Coroner told of failure to act on safety recommendations ahead of Finke death

Closing submissions have now been delivered to the coronial inquest into a spectator death at the Finke Desert Race in 2021. Picture: Finke Desert Race Facebook

Closing submissions have now been delivered to the coronial inquest into a spectator death at the Finke Desert Race in 2021. Picture: Finke Desert Race Facebook

There was a failure to act on safety recommendations and risks highlighted by multiple reports before the death of a spectator at the Finke Desert Race, a coronial inquest has heard.

Nigel Harris was killed during the return leg of the 2021 event when he was struck by a truck competing in the race while taking photographs near a section of track about 35km from Alice Springs.

The inquest, which heard last August that spectator safety recommendations were “grossly lacking”, resumed this week.

In her closing submissions, counsel assisting the coroner, Jodi Truman, told the court that the Finke organising committee did “little to nothing” to mitigate risks despite the identification of situations which posed “extreme” danger, reports the ABC.

A Motorsport Australia safety advisor handed a report to the body in 2018 which raised concerns about lack of controls for spectators, and called for a formal exclusion zone and “spectator safety team”.

The report was handed to Finke organisers but, Ms Truman told the court, they did not act on its recommendations despite being followed up multiple times by Motorsport Australia.

In fact, the safety advisor even stated, in an email to colleagues, that there was “no appetite for change” on the part of the Finke committee.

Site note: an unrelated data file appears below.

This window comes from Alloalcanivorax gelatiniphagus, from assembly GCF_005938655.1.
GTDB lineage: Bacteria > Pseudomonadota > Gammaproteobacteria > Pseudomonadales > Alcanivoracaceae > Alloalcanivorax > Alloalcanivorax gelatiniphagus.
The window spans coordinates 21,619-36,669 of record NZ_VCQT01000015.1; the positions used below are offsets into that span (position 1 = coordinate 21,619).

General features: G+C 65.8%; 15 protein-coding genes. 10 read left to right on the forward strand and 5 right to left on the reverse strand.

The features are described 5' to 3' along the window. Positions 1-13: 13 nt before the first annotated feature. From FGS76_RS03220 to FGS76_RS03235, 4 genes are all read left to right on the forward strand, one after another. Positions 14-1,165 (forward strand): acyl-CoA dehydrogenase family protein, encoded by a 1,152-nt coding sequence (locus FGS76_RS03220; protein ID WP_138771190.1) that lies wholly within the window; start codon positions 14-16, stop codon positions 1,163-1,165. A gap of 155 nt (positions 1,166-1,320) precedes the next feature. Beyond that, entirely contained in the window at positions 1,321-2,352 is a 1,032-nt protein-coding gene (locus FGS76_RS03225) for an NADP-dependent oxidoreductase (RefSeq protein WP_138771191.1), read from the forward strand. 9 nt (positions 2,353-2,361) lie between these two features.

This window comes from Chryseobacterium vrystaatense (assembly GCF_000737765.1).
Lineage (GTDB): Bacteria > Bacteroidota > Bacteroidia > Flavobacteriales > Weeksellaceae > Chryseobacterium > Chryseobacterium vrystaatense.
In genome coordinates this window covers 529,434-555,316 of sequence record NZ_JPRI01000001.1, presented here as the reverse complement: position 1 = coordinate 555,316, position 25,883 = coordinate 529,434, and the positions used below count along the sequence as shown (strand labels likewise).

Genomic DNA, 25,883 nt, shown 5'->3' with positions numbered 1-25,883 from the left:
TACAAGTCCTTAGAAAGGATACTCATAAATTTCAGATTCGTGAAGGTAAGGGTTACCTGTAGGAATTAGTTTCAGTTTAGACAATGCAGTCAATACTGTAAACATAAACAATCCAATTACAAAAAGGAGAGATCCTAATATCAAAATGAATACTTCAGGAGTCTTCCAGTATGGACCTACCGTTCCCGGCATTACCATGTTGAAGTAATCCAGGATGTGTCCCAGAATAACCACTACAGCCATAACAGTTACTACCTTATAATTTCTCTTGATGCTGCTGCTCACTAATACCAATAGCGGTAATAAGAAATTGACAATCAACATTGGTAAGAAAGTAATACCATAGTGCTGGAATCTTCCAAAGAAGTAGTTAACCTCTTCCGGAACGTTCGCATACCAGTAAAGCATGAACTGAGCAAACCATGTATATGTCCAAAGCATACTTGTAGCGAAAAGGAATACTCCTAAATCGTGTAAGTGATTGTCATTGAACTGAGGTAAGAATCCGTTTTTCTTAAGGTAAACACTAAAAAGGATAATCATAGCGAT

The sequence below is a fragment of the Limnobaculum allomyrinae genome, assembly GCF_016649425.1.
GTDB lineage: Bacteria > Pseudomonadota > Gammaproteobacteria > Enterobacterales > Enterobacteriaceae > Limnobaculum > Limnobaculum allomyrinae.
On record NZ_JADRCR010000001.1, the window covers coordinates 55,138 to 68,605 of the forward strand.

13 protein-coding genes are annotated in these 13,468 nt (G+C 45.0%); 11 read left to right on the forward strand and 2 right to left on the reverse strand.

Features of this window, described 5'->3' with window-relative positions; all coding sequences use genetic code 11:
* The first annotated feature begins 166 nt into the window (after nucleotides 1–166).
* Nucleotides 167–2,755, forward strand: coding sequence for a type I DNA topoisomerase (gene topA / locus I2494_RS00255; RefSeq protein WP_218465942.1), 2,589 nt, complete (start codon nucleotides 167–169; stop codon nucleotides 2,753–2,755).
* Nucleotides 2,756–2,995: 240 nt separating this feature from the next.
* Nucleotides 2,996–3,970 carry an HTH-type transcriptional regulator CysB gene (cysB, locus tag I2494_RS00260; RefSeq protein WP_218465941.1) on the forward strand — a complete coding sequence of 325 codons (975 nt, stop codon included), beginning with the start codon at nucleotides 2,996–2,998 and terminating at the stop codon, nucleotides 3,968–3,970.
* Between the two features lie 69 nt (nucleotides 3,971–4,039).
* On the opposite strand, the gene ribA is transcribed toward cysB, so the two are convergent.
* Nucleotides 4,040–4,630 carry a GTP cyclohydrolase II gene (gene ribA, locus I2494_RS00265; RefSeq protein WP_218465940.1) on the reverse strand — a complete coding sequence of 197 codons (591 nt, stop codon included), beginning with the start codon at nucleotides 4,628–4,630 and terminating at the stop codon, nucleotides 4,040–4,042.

While some changes were in fact implemented before the fateful 2021 event, counsel representing Motorsport Australia, Bruce Hodgkinson SC, admitted more should have been done.

“It is accepted that more action should have been taken by MSA to address concerns, which have been raised about spectator safety,” he told the court.

“Improvements should have been made before the race in 2021 to known spectator areas.

“Those improvements should have included a greater presence of trained spectator marshals, improved marking, signage, bunting, and other measures.”

Ms Truman told the court that a safety management plan developed by Motorsport Australia and handed to Finke organisers before last year’s event had not been fully implemented.

She also raised the question of whether “the Finke committee are sufficiently capable of being able to operate a race like the Finke.”

However, Motorsport Australia’s own behaviour also came under scrutiny, with Coroner Elisabeth Armitage raising concerns about secrecy in documentation.

“By that I mean marking documents as confidential, highly confidential, privileged and legally privileged,” she said to Mr Hodgkinson, reports the NT News.

“I’m also concerned about the failure to minute the discussions in the meetings which addressed safety issues, and I was concerned that was potentially a deliberate endeavour to have secrecy around those discussions and those issues.”

Mr Hodgkinson reportedly admitted the need for greater transparency.

All members of the Finke committee declined to give evidence during the inquest, which Ms Armitage had already described as “quite extraordinary” during the proceedings which took place last year.

The coroner will hand down her findings at a later date.

This year’s Finke Desert Race starts on Friday, June 9.

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